BTW centennial memories
Booker T. Washington High School celebrates 100 years of greatness this fall.
Booker T. Washington High School celebrates its 100th year as it is recognized as Oklahoma’s top public high school.
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One hundred years ago this fall, Booker T. Washington High School was founded to serve the citizens of Tulsa’s black community.
Since then, the school has undergone drastic changes, including several relocations, desegregation in the early 1970s and the transition to become a magnet school.
Today, BTW is an alternative for high school students looking for more challenges, broader curriculum offerings and social enrichment. The Advanced Placement Program and the International Baccalaureate Degree Program are the foundations of the school’s high-level academic offerings.
Athletics also play a key role in BTW’s legacy as the Hornets proudly claim 15 state championships in boys’ basketball and eight in football, as well as state championships in girls’ basketball, boys’ soccer, boys’ swimming, boys’ and girls’ track, wrestling and volleyball.
Considering its rich history and reputation for academic excellence, it’s only fitting that BTW celebrates its 100th year as it is recognized as Oklahoma’s top public high school. It was ranked as such by the U.S. News & World Report’s Best High School Rankings for 2013.
The following is a brief look back at the history of BTW.
The original Booker T. Washington High School was constructed as a four-room building at 507 E. Easton St. in the now-historic Greenwood District and was designed by Leon B. Senter. Opening in fall 1913, the school welcomed 14 students. The teaching staff consisted of two teachers, Lula Sims and Myrtle McKeever.
Ellis Walker Woods, a native of Mississippi who had just moved to Tulsa from Memphis, Tenn., was named the school’s first principal and served until 1948, making his tenure the longest in the school’s 100-year history.
By 1916, the school had grown more than three-fold with 50 students and six teachers.
Also that year, BTW enjoyed its first graduating class with just two students — Bertha Hale and Celey Pecala Wilson.
BTW soon found itself outgrowing its physical facilities. By 1920, a larger, three-story brick building had replaced the original four-room high school on the site. The staff had now grown to 15. At school year’s end, the Class of 1918 graduated seven.
With the increasing student population, new subjects were added to the curriculum, including public speaking, debate, oratory and music.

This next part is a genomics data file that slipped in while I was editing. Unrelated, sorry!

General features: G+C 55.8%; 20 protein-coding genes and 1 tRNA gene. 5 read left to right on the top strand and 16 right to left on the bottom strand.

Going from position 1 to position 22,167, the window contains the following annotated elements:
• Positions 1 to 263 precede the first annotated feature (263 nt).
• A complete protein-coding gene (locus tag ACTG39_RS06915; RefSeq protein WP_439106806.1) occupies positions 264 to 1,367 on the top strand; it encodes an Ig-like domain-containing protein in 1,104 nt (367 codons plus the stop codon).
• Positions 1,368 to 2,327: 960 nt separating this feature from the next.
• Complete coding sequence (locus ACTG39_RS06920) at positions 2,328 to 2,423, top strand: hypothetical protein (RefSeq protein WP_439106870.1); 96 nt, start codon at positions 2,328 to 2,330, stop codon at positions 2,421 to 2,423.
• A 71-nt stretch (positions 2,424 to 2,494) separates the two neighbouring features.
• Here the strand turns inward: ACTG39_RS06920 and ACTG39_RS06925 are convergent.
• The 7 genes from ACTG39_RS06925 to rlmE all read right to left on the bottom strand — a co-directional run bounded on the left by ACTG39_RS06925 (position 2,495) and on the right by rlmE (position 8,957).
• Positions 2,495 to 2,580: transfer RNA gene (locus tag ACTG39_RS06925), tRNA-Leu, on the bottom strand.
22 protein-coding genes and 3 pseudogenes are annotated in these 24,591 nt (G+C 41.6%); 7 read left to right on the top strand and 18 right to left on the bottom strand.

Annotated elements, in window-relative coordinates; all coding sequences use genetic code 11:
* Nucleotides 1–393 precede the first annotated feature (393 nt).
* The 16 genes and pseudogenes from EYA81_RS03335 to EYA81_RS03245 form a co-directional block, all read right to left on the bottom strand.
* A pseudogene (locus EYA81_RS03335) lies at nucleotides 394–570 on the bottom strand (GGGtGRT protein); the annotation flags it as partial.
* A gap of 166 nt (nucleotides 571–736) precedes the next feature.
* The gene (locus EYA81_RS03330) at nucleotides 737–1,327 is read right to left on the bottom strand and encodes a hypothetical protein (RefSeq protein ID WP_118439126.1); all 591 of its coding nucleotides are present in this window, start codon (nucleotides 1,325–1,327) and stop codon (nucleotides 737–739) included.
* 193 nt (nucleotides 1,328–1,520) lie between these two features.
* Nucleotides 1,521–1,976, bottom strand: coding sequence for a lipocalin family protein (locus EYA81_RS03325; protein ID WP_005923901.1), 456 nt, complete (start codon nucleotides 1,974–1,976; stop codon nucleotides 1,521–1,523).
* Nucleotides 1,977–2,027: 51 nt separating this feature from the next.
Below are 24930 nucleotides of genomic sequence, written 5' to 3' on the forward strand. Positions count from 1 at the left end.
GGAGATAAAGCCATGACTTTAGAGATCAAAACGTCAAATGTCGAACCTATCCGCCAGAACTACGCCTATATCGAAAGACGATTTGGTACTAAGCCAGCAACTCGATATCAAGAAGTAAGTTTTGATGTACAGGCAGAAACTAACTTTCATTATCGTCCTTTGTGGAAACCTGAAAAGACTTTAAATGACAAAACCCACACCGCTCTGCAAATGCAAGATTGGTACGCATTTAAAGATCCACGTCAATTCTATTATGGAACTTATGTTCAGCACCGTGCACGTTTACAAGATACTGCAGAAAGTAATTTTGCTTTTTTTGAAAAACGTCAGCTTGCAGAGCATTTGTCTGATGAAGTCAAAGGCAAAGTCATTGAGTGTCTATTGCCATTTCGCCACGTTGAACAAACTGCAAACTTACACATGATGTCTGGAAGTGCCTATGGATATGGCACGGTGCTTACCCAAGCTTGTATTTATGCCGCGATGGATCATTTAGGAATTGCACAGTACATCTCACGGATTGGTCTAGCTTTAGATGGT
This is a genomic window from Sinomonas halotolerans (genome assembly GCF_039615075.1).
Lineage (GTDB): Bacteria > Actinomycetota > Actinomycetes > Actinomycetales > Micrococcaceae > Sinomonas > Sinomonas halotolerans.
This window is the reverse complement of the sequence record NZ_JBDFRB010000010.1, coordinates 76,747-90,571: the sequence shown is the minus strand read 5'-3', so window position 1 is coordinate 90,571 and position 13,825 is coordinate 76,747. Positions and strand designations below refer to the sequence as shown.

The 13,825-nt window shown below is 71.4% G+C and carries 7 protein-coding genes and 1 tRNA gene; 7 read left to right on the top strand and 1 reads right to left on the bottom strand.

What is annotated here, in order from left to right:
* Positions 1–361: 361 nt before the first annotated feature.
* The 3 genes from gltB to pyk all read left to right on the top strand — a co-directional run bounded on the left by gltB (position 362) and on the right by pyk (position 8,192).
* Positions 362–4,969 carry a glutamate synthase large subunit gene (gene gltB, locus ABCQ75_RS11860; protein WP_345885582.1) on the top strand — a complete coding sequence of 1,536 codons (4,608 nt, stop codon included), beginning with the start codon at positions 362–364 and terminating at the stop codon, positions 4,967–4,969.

Basketball was added to the list of school activities in 1921 and would prove to be a monumental addition to the school’s sports legacy.
Tragically, 1921 also brought the Tulsa Race Riot, resulting in many deaths and the virtual destruction of the Greenwood area that was home to many black families and black-owned businesses. The building housing BTW was spared, and the school played a key role in the area’s recovery as the American Red Cross set up temporary headquarters to direct and implement relief efforts.
According to James S. Hirsch in “Riot and Remembrance: The Tulsa Race War and its Legacy,” an estimated 2,000 people, who were made homeless through the riot’s devastation, were provided temporary shelter in the school building.
Happier times prevailed in 1922 as BTW added even more activities. Band and football were added and the school crowned a football queen for the first time. That same year, the first school newspaper was printed.
By 1925, the school enrolled 470 students overseen by 21 teachers.
Just about every student during the World War II years helped in the war efforts, with many collecting scrap iron and planting victory gardens.
Clyde Cole became principal in 1948. Under his leadership, academic and graduation requirements for BTW students would deepen to require two majors and two minors.
Thomas Ousley, Class of 1948, still holds vivid memories of his school days at BTW.
“Our school was not only very athletic-oriented, but we were outstanding in the arts, like drama and theater,” he recalls, noting an annual student talent show called “Hi-Jinks” that featured music, theater and drama. “I was not very good, but I sang in the chorus. It seemed everyone wanted to be in it.”
The students also manned outstanding athletic teams.
“In sports, we were usually so dominant that it was not a matter if we would win, but by how much,” says Ousley, who played basketball under Seymour Williams, the coach for whom the current BTW football stadium is named.
“Coach Williams was a no-nonsense coach,” Ousley says. “His emphasis was on winning, but not at all costs.”
The alumnus recalls that a grade sheet was posted at school every Thursday.
“The rule was simple: If you (aren’t) passing, then you’re not playing that Friday,” he says.
Fridays meant a school assembly, too, for which all the seniors and some underclassmen dressed up — “just like we did for church,” Ousley says.
He remembers many students in his class went on to successful careers, with some becoming doctors, engineers and lawyers, including a U.S. Attorney and a District Judge in Oklahoma City. Ousley himself went on to join the Army in 1948, serving for almost four years.
Following that, he worked for the U.S. Postal Service until his retirement in 1986.
“We had a well-rounded atmosphere, even though it was a segregated atmosphere,” he says of his BTW days. “We had a great time at a great school.”
In 1951, the school moved to a new building at 1631 E. Woodrow Place.